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EPZ Eclipse of Reason (Continuum Impacts) Paperback – January 25, 2004

ISBN-13: 978-0826477934 ISBN-10: 0826477933

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Product Details

  • Series: Continuum Impacts
  • Paperback: 140 pages
  • Publisher: Bloomsbury Academic (January 25, 2004)
  • Language: English
  • ISBN-10: 0826477933
  • ISBN-13: 978-0826477934
  • Product Dimensions: 5.1 x 0.3 x 7.8 inches
  • Shipping Weight: 7.8 ounces
  • Average Customer Review: 4.8 out of 5 stars  See all reviews (5 customer reviews)
  • Amazon Best Sellers Rank: #1,874,881 in Books (See Top 100 in Books)

Editorial Reviews

About the Author

Max Horkheimer, founder and long-time director of the famous Institute for Social Research in Frankfurt, was professor emeritus of philosophy and sociology at the University of Frankfurt until his death in 1973. He is one of the founders of the Frankfurt School.

Customer Reviews

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"Progress threatens to nullify the very goal it is supposed to realize - the idea of man" (v).
benjamin
There is very little about the process of the globalization of world capital that would surprise Horkheimer, and there is a great deal that he foresaw.
not a natural
If people use true reason to critique their societies, they will be able to identify and solve their problems.
fmeursault@yahoo.com

Most Helpful Customer Reviews

41 of 42 people found the following review helpful By benjamin on June 24, 2006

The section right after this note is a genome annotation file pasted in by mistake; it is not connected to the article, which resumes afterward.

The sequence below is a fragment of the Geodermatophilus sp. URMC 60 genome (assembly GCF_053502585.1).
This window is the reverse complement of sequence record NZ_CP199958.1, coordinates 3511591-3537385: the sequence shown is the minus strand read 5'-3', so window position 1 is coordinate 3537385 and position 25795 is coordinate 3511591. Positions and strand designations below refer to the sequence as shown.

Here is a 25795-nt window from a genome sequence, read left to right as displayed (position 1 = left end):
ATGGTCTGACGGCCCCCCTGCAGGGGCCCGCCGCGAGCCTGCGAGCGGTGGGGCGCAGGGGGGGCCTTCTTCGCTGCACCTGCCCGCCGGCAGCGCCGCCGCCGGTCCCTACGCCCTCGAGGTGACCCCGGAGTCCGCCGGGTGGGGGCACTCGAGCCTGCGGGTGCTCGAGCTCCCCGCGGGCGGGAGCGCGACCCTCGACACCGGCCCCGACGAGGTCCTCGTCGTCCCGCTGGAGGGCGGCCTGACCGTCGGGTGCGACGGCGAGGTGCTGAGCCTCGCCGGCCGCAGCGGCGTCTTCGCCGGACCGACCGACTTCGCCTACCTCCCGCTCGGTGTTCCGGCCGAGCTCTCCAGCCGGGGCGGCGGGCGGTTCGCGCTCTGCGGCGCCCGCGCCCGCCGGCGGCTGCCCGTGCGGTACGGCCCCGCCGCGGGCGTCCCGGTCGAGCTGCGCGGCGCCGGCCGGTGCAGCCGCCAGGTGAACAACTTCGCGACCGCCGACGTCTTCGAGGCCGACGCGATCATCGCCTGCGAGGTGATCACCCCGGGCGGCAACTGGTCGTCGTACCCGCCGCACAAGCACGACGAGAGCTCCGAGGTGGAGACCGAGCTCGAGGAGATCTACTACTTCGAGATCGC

Format: Paperback
Despite its compact size, Max Horkheimer's Eclipse of Reason is a potent manifesto against the instrumentalization of Reason in the Enlightenment, which led to a culture in which the most barbaric of acts - the Holocaust, with all of its mediatized manipulation under the Nazis - could take place. At points a whirlwind tour through some of the major trends in intellectual history since Plato, The Eclipse of Reason can be as dense as it is potent. It will reward only a close and careful reading.

"Progress threatens to nullify the very goal it is supposed to realize - the idea of man" (v). This sentence, contained in the Preface, concisely states the main concern that animates the entire book. The Enlightenment comes in for heavy critique throughout these pages, for in separating reason from religion it "retained God, but not grace" (11) and effectively killed metaphysics. Having cut itself off from any notion of a grounding worldview, it finds its ultimate expression in the development of the American worldview, as best expressed in the only philosophical movement to have ever grown up out of America's own soil: Pragmatism, which Horkheimer writes "reflects a society that has no time to remember and meditate" (30).

The lack of time and transcendence - the lack of any fundamental notion of Truth, which is fundamental to American liberalism - helps undermine any and all notions of beauty as a revealing of Truth. The reduction of everything to mere practicality robs humanity of something fundamental to it, which is contained in the work of art: seeing something beyond ourselves, outside of ourselves. Practicality reduces everything to a mere tool: and this is the essence of totalitarian violence.
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32 of 39 people found the following review helpful By fmeursault@yahoo.com on October 4, 2000
Format: Paperback